Massachusetts man is in a coma after a contracting a life-threatening disease from mosquito

Massachusetts man is in a coma after a contracting a life-threatening disease from mosquito

Massachusetts man is in a coma after a contracting a life-threatening brain swelling disease from a mosquito

  • An over-60-year-old man's Massachusetts family said he's fallen into a coma
  • He was diagnosed with Eastern Equine Encephalitis 
  • The condition is caused by a bite from an infected mosquito
  • It causes life-threatening brain swelling and kills 30-50% of those infected 
  • The WHO has named its Venezuelan cousin a virus to watch this year 
  • Massachusetts is on high alert over the potentially fatal but rare disease  
The virus either comes on like a sudden, intense cold, then disappears altogether, or it it comes on more slowly, but severely, causing diarrhea, vomiting, headache, loss of appetite and, as was the case for the over-60-year-old man, coma.

Health department officials have not identified the man aside from giving an approximate age and the fact that he lives in Plymouth county but Tess Hiller Hedblom, from Rochester, Massachusetts, posted to Facebook about her father's diagnosis.

Between 30 and 50 percent of people that contract the rare bug-borne disease don't survive it, putting Massachusetts on high alert, and its cousin, Venezuelan Equine Encephalitis (VEE), is one of the World Health Organization's top priority viruses.

A Massachusetts man fell into a coma after he was bitten by a mosquito and contracted the rare disease, EEE, a life-threatening brain-swelling condition that strikes those bitten by the infected bugs in the Eastern US. It's rare, but experts worry it may become more common.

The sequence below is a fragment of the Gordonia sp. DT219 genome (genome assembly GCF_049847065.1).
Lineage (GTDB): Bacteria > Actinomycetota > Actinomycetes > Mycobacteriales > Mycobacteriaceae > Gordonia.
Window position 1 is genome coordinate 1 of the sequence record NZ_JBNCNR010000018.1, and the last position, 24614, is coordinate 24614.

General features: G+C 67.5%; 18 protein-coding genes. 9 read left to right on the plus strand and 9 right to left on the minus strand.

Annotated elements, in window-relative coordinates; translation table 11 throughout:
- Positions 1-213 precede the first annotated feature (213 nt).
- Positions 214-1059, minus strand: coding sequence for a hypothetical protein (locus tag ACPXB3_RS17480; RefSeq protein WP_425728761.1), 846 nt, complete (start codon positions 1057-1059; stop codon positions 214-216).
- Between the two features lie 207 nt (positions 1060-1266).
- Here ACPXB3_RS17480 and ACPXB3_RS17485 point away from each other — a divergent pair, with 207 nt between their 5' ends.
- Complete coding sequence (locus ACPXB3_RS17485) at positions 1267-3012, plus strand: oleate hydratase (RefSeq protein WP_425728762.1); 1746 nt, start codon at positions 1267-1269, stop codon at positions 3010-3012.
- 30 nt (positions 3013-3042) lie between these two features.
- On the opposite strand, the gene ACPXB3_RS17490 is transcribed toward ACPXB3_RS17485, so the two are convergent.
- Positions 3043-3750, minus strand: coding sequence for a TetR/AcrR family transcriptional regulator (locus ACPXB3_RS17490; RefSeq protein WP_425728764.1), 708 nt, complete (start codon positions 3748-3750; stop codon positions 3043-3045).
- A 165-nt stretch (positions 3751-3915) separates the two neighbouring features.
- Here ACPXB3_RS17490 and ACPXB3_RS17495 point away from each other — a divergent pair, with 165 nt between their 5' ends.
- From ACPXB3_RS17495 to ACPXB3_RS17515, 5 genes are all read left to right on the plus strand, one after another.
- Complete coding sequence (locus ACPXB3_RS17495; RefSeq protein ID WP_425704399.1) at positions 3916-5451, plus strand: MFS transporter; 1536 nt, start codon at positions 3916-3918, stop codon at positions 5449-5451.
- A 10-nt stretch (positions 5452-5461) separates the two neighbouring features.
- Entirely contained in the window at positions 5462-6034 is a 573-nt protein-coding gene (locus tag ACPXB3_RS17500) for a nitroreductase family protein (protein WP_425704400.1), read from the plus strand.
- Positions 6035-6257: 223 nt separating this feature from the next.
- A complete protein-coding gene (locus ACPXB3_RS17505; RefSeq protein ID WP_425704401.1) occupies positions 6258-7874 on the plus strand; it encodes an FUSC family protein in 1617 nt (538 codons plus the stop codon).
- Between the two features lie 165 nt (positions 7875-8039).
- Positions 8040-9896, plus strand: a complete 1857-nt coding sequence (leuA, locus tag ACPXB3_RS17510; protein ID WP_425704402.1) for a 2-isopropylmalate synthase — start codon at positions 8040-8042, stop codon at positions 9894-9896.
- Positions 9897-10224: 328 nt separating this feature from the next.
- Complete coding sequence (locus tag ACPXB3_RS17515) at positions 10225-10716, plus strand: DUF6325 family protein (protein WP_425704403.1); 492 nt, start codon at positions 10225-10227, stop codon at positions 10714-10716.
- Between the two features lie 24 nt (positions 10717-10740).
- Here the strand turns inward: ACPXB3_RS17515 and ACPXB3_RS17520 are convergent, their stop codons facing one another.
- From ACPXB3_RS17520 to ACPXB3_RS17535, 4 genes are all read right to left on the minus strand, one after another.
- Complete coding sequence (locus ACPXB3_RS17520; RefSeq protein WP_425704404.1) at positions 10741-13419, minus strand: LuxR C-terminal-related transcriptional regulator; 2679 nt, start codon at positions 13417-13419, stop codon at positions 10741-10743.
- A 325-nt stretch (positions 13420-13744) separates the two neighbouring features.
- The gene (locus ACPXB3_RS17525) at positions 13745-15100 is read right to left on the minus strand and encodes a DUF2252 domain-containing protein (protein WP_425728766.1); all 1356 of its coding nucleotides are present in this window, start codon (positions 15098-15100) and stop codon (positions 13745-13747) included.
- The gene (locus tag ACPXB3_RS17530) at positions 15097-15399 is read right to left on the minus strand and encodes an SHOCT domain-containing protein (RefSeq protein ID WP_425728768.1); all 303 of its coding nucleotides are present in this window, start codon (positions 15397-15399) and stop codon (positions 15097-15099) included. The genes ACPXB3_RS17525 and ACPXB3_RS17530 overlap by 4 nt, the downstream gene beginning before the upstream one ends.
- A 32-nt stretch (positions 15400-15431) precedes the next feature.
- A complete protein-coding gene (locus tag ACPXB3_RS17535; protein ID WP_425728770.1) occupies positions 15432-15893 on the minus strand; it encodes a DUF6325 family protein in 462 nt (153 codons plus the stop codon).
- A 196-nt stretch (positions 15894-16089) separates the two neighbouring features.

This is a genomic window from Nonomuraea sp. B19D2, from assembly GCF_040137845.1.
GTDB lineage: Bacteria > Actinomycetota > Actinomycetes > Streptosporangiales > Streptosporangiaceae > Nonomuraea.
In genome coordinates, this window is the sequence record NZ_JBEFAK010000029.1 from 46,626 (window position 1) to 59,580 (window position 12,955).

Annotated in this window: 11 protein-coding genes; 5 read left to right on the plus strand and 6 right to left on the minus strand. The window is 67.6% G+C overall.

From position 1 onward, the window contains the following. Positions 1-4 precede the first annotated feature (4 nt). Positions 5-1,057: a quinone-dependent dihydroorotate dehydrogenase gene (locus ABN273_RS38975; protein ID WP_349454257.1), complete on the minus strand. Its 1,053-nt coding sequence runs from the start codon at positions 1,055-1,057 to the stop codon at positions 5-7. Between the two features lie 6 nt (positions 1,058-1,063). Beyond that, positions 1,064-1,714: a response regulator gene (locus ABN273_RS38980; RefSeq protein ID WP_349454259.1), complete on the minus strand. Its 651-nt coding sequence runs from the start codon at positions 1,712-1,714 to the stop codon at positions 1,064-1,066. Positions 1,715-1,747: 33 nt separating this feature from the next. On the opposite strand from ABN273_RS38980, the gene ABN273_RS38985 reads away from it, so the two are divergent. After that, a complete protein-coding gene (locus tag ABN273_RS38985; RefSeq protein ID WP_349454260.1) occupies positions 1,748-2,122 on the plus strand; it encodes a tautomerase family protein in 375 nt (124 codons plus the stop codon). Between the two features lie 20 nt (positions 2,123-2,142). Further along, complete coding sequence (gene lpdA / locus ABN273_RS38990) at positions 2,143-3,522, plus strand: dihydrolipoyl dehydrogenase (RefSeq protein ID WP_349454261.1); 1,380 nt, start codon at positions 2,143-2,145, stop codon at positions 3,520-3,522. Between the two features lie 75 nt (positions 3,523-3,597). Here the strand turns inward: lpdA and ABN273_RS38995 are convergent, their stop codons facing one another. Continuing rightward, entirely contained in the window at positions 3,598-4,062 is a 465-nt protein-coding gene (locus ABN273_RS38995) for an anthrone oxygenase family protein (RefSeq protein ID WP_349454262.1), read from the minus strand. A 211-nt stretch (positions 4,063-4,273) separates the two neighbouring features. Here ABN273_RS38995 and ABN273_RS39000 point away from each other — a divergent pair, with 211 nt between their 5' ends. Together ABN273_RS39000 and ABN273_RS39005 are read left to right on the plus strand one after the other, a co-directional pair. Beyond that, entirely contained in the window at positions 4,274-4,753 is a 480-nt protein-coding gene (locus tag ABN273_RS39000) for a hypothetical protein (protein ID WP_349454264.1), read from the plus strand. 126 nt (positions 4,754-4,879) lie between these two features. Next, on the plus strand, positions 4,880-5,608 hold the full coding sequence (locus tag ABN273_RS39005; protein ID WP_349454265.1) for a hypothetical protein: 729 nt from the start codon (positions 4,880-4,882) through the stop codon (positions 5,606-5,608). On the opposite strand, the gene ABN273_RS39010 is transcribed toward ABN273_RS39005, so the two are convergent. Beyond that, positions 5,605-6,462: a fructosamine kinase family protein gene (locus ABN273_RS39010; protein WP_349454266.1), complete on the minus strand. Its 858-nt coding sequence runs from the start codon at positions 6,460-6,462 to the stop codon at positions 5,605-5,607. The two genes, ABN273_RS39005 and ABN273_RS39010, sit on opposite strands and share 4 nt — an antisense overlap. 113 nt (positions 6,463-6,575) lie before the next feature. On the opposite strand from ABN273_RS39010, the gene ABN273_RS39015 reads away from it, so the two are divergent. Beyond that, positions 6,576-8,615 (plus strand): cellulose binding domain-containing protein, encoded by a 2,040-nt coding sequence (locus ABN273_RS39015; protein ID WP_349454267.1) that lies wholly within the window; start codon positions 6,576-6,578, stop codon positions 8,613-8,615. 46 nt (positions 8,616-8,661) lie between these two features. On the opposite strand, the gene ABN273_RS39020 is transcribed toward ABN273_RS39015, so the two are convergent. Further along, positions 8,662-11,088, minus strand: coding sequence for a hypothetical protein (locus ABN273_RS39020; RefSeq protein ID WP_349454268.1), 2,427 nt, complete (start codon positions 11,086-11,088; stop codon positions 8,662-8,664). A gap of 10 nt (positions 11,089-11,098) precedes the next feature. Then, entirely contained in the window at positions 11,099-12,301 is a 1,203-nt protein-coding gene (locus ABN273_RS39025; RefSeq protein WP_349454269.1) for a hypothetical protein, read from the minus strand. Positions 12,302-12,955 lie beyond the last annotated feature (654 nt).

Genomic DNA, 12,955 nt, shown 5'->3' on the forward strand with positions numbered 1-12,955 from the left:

'The news is both shocking and heartbreaking,' she wrote.

Tess and her family have no idea where or when her father was bitten, because for most of us it's such an innocuous occurrence, we'd never think to make mental note of it.

There are only about six cases of the brain-swelling illness in the US on average - but as the planet warms, mosquito-borne diseases are a growing risk, especially on the East Coast, where mosquitoes that carry EEE live.

'Today’s news is evidence of the significant risk from EEE and we are asking residents to take this risk very seriously,' said Massachusetts Public Health Commissioner Dr Monica Bharel, MD.

'We will continue to monitor this situation and the impacted communities.'

At least over the course of the last decade, there have been more cases of EEE in Florida than any other state.

But Massachusetts comes in a close second.

Between 2009 and 2018, Florida has seen 13 cases of EEE. Massachusetts has seen 10.

And only one state West of the Mississippi River - Montana - has had a single case of the virus in the same time period.


EEE makes its home base in Florida, where the climate and wetlands make a fertile breeding ground for mosquitoes that carry EEE.

Though the virus is named for horses, the main carriers of EEE are bugs that feed almost exclusively on birds.

Bitten birds then migrate North with EEE as their passengers. Many spend their summers in Massachusetts's rural or once-rural areas.

There, the omnivores of the mosquito family bite the infected birds, get themselves infected too, and will go on to infect whatever their next prey is.